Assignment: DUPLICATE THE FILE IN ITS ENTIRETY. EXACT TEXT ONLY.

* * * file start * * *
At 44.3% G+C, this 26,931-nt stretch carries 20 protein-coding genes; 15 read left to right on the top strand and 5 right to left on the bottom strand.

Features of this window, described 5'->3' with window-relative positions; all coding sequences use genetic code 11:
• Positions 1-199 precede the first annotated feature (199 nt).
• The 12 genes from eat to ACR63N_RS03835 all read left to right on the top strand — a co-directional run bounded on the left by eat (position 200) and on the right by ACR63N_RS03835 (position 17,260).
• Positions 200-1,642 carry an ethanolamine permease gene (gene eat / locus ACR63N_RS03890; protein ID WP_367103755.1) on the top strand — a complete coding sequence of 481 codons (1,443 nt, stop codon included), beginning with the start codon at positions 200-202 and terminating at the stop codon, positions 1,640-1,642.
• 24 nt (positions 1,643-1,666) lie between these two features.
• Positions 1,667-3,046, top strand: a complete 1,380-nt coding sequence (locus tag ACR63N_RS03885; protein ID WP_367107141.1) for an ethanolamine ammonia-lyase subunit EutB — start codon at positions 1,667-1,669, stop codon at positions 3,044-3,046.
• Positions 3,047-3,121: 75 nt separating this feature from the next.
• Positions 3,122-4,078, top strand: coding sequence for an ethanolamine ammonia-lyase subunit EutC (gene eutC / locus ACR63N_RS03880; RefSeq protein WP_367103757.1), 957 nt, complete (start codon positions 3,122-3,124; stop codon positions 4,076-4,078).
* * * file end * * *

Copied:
At 44.3% G+C, this 26,931-nt stretch carries 20 protein-coding genes; 15 read left to right on the top strand and 5 right to left on the bottom strand.

Features of this window, described 5'->3' with window-relative positions; all coding sequences use genetic code 11:
• Positions 1-199 precede the first annotated feature (199 nt).
• The 12 genes from eat to ACR63N_RS03835 all read left to right on the top strand — a co-directional run bounded on the left by eat (position 200) and on the right by ACR63N_RS03835 (position 17,260).
• Positions 200-1,642 carry an ethanolamine permease gene (gene eat / locus ACR63N_RS03890; protein ID WP_367103755.1) on the top strand — a complete coding sequence of 481 codons (1,443 nt, stop codon included), beginning with the start codon at positions 200-202 and terminating at the stop codon, positions 1,640-1,642.
• 24 nt (positions 1,643-1,666) lie between these two features.
• Positions 1,667-3,046, top strand: a complete 1,380-nt coding sequence (locus tag ACR63N_RS03885; protein ID WP_367107141.1) for an ethanolamine ammonia-lyase subunit EutB — start codon at positions 1,667-1,669, stop codon at positions 3,044-3,046.
• Positions 3,047-3,121: 75 nt separating this feature from the next.
• Positions 3,122-4,078, top strand: coding sequence for an ethanolamine ammonia-lyase subunit EutC (gene eutC / locus ACR63N_RS03880; RefSeq protein WP_367103757.1), 957 nt, complete (start codon positions 3,122-3,124; stop codon positions 4,076-4,078).